Dr. Paul Krugman writes about the latest Republican culture war: against Supplemental Nutrition Assistance Program, a/k/a food stamps. First, some reasons why SNAP is good for our nation:
Food stamps have played an especially useful — indeed, almost heroic — role in recent years. In fact, they have done triple duty.
First, as millions of workers lost their jobs through no fault of their own, many families turned to food stamps to help them get by — and while food aid is no substitute for a good job, it did significantly mitigate their misery. Food stamps were especially helpful to children who would otherwise be living in extreme poverty, defined as an income less than half the official poverty line.
But there’s more. Why is our economy depressed? Because many players in the economy slashed spending at the same time, while relatively few players were willing to spend more. And because the economy is not like an individual household — your spending is my income, my spending is your income — the result was a general fall in incomes and plunge in employment. We desperately needed (and still need) public policies to promote higher spending on a temporary basis — and the expansion of food stamps, which helps families living on the edge and let them spend more on other necessities, is just such a policy.
Indeed, estimates from the consulting firm Moody’s Analytics suggest that each dollar spent on food stamps in a depressed economy raises G.D.P. by about $1.70 — which means, by the way, that much of the money laid out to help families in need actually comes right back to the government in the form of higher revenue.
Wait, we’re not done yet. Food stamps greatly reduce food insecurity among low-income children, which, in turn, greatly enhances their chances of doing well in school and growing up to be successful, productive adults. So food stamps are in a very real sense an investment in the nation’s future — an investment that in the long run almost surely reduces the budget deficit, because tomorrow’s adults will also be tomorrow’s taxpayers.
(click here to continue reading From the Mouths of Babes – NYTimes.com.)
I’d add that a fabulously wealthy nation such as ours should be able to feed everyone. We have the food, frequently rotting in warehouses, or shipped away to underdeveloped nations. Why not feed our own people in need? The truth is most people don’t want to have to depend upon hand-outs, and would rather be able to earn their own bread.1 Sure, now and again people will abuse the system, but so what? Bankers abused our capitalist economy, we didn’t collectively decide to eliminate banks.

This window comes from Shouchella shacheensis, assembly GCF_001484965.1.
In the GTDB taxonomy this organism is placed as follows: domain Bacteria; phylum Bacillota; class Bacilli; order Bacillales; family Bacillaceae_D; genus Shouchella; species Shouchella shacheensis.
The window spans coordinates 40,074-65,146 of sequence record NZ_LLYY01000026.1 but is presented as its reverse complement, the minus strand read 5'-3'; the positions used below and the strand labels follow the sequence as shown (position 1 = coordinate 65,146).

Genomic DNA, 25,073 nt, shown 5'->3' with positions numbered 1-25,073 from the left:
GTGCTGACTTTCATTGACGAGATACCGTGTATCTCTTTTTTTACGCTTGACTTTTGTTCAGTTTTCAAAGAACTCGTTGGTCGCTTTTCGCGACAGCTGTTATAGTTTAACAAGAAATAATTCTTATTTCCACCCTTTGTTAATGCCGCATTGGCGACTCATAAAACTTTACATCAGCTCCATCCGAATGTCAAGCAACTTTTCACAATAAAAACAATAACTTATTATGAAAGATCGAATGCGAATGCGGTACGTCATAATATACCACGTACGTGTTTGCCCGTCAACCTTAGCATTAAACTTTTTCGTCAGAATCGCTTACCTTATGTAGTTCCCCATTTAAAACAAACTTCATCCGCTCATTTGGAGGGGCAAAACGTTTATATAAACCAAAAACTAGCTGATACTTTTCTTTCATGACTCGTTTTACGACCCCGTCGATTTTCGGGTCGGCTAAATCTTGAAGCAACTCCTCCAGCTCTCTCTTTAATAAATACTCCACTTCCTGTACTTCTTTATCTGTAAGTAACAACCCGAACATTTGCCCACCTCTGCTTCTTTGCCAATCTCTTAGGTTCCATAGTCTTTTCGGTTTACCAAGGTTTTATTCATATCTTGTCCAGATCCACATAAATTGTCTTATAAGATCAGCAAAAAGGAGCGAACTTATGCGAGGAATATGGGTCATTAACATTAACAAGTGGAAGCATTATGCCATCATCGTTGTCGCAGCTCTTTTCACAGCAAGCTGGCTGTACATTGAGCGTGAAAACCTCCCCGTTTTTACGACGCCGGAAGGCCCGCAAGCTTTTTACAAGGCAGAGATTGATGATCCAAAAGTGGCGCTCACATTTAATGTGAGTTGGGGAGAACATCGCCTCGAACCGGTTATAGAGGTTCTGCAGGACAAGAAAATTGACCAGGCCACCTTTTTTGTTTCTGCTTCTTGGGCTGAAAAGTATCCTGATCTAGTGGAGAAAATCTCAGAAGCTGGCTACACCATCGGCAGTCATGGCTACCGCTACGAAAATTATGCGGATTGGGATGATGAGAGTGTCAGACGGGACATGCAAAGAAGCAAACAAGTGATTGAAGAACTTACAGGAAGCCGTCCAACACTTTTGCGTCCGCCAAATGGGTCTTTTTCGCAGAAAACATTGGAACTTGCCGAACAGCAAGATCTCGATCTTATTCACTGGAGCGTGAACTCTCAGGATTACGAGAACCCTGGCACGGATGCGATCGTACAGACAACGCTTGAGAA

So what do Republicans want to do with this paragon of programs? First, shrink it; then, effectively kill it.
The shrinking part comes from the latest farm bill released by the House Agriculture Committee (for historical reasons, the food stamp program is administered by the Agriculture Department). That bill would push about two million people off the program. You should bear in mind, by the way, that one effect of the sequester has been to pose a serious threat to a different but related program [WIC] that provides nutritional aid to millions of pregnant mothers, infants, and children. Ensuring that the next generation grows up nutritionally deprived — now that’s what I call forward thinking.
And why must food stamps be cut? We can’t afford it, say politicians like Representative Stephen Fincher, a Republican of Tennessee, who backed his position with biblical quotations — and who also, it turns out, has personally received millions in farm subsidies over the years.
…and the saddest part is Rep Fincher could continue to slurp at the lobbyist trough of agribusinesses without a hint of shame.
Scott Faber, vice president of government affairs at the Environmental Working Group, said that Mr. Fincher was being hypocritical. “Not only is he advocating deep cuts to other people’s money while he is getting subsidies, he also voted to increase the subsidies that he benefits from,” Mr. Faber said.
So you say
I don’t like corporations getting free cheese, but if agribusinesses excess products were purchased by the government and incorporated into SNAP and WIC, wouldn’t we all benefit? Even slugs like Rep. Fincher?Footnotes:
- I speak from experience; my family was poor enough to qualify for free federally-subsidized lunches when I was in grades 7-11. But once we didn’t need that assistance, we stopped taking it. [↩]